Question: As a guide, I am in the woods either hunting or guiding about 100 plus days a year. I get more shook up over a big whitetail than I do with a monster elk or mule deer. Do you have a big game species that makes your blood pump more than others? ‚ÄĒ Jeff Dysinger, Prescott, Ariz.
What Gets Me Fired Up
Jeff, I have hunted whitetails since I was a kid and they still hold a lot of attraction for me, but I think the degree to which I get worked up depends on the situation surrounding the shot. I get worked up on every shot I take at game, so I think it comes down to situation.
Here‚Äôs an example. I once shot a woodland caribou in Newfoundland that really tore me up. I snuck behind him for several hours across the bogs, slipping from bush to bush until he finally bedded. I was able to sneak within 75 yards of him, but that was it. My only option was to sit there and wait until he got up. Six hours later, I was still sitting there! Finally, as the afternoon approached he stood and started walking in my direction. I had ranged everything within 50 yards, yet I still lost it when the bull came past at 35 yards. I had no idea how far he was nor which pin was which. It was a total meltdown.
In hindsight, I know he was 35 yards away and at that time I remember thinking, ‚Äúthe right pin has to be somewhere in the middle of the stack.‚ÄĚ I put the middle of the stack on his chest and shot. The shot turned out perfect, but I have to admit, I was really struggling to think logically.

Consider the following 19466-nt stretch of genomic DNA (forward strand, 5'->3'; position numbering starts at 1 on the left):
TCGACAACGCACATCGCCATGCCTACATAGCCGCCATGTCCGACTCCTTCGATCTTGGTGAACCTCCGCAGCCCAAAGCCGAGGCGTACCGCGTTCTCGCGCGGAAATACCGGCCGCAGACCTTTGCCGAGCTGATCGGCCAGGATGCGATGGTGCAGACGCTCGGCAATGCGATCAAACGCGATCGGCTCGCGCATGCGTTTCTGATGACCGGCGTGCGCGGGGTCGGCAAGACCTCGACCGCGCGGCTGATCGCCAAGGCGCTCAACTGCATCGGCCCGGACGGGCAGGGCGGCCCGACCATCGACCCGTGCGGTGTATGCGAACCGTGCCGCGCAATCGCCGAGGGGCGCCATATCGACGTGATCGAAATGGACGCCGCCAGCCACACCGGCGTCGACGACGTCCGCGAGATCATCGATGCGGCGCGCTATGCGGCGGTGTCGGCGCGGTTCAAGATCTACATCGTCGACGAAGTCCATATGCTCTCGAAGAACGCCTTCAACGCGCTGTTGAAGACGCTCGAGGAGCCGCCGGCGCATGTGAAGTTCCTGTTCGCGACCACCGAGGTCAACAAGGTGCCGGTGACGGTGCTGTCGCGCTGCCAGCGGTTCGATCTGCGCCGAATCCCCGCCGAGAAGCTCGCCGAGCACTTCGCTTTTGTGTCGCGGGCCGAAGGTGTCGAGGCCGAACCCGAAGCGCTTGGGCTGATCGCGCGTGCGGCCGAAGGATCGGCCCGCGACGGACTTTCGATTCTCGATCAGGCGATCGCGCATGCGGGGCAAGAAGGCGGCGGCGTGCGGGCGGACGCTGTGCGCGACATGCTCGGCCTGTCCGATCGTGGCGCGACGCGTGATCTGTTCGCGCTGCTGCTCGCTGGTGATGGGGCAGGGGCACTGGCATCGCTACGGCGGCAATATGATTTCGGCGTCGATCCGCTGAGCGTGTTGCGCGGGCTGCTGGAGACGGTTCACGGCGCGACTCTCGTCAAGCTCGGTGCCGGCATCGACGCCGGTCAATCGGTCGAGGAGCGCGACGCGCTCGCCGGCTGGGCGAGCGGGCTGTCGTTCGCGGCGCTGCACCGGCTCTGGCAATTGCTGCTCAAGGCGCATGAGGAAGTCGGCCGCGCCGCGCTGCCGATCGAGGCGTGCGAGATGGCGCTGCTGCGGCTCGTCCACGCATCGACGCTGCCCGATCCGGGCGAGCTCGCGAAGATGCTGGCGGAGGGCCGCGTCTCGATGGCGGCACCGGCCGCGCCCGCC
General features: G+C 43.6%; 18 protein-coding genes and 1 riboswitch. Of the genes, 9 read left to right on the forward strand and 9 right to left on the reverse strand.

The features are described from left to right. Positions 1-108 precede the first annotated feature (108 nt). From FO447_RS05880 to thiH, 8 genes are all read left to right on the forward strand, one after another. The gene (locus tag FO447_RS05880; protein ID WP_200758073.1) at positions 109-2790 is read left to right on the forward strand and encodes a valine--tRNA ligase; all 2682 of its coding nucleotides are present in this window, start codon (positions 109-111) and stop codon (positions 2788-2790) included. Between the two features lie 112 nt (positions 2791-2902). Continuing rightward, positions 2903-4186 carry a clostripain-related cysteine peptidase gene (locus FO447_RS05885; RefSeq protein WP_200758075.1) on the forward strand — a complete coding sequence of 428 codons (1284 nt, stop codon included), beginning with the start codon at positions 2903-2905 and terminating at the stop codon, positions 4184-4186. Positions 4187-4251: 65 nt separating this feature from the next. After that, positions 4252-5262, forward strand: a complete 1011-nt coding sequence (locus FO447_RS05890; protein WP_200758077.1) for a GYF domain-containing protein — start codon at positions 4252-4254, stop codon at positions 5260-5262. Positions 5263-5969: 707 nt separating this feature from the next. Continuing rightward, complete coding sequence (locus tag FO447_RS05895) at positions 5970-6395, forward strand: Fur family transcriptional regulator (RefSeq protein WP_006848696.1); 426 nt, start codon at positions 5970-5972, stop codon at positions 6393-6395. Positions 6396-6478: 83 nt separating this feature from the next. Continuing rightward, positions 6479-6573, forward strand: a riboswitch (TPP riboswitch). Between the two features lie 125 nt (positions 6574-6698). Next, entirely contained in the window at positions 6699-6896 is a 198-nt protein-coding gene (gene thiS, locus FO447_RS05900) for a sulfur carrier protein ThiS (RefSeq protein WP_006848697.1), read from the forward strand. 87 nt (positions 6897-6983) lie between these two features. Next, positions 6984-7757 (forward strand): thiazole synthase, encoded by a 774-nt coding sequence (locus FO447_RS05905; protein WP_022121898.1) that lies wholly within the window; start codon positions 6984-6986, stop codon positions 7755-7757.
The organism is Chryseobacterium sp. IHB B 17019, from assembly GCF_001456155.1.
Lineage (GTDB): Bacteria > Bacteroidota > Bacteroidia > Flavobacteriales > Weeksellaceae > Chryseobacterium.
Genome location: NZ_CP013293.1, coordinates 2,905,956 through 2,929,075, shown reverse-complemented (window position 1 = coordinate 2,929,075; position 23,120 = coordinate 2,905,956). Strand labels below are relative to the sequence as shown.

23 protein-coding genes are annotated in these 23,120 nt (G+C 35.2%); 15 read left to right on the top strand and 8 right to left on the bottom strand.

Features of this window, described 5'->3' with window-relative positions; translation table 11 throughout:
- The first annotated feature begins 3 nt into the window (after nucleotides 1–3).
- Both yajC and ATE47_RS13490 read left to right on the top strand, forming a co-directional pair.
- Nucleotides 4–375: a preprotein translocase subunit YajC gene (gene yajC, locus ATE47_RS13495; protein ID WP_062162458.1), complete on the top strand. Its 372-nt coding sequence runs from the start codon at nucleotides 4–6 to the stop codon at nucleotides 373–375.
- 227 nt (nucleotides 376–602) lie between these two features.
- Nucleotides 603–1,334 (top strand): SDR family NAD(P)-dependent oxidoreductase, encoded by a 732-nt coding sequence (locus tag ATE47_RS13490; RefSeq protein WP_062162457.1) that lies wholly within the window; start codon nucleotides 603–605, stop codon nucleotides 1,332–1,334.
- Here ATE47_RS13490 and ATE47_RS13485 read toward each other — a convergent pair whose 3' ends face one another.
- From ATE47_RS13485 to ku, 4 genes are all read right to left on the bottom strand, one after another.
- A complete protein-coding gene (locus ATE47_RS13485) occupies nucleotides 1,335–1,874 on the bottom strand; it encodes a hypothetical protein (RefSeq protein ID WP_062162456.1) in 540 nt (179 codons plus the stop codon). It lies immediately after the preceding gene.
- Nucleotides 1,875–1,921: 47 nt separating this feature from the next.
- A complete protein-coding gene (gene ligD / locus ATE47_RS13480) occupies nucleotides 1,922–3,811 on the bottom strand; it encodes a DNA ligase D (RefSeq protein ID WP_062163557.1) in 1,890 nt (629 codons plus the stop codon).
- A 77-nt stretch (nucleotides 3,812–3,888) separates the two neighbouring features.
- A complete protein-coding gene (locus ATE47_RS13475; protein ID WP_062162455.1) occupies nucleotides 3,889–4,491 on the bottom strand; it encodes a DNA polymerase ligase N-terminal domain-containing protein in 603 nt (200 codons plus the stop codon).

One other time I had a big whitetail heading my way from all the way across a five-acre field. It took him about two minutes to get to me and just before he offered a shot, he hit my scent trail on the ground and blew out. I remember, at the time, that was the most shook up I had ever been in a tree stand. I was fidgeting non-stop and my heart was beating out of my chest.
Again, one time I had a really nice bull elk come screaming across a small meadow right past at 30 yards. I shot him, but I remember that one too as having been really intense. It seems that when the opportunity happens fast I am much better at controlling my emotions because I have to get to work. When I have time to think and the encounter lasts a long time, I tend to get really worked up.
Also, along that same lines, whenever I have stalked game, that has led to much greater intensity than when I was waiting in ambush. It always felt like any false step would blow the deal and since I was in control of the action, the pressure to do it right was squarely on me. It was my game to lose.
I love it all. In fact, some of the most intense adrenaline I have ever dealt with came with trying to shoot my first turkey with a bow. Man, those things tore me up until I finally got it figured out and killed a few and then it was not as big of a deal any longer.
If I could just hunt one animal it would be the whitetail, and I would be hunting it in my own backyard. I love that experience, but when it comes to intense experiences in bowhunting, I have had that with nearly every species I have ever hunted. I hope that never stops. It is the adrenaline rush, at the end of the day, that we enjoy about bowhunting. Sure, the meat is good. We love to eat it, but the memories of the hunt revolve around the excitement of the moment. The more the excitement, the greater the memory.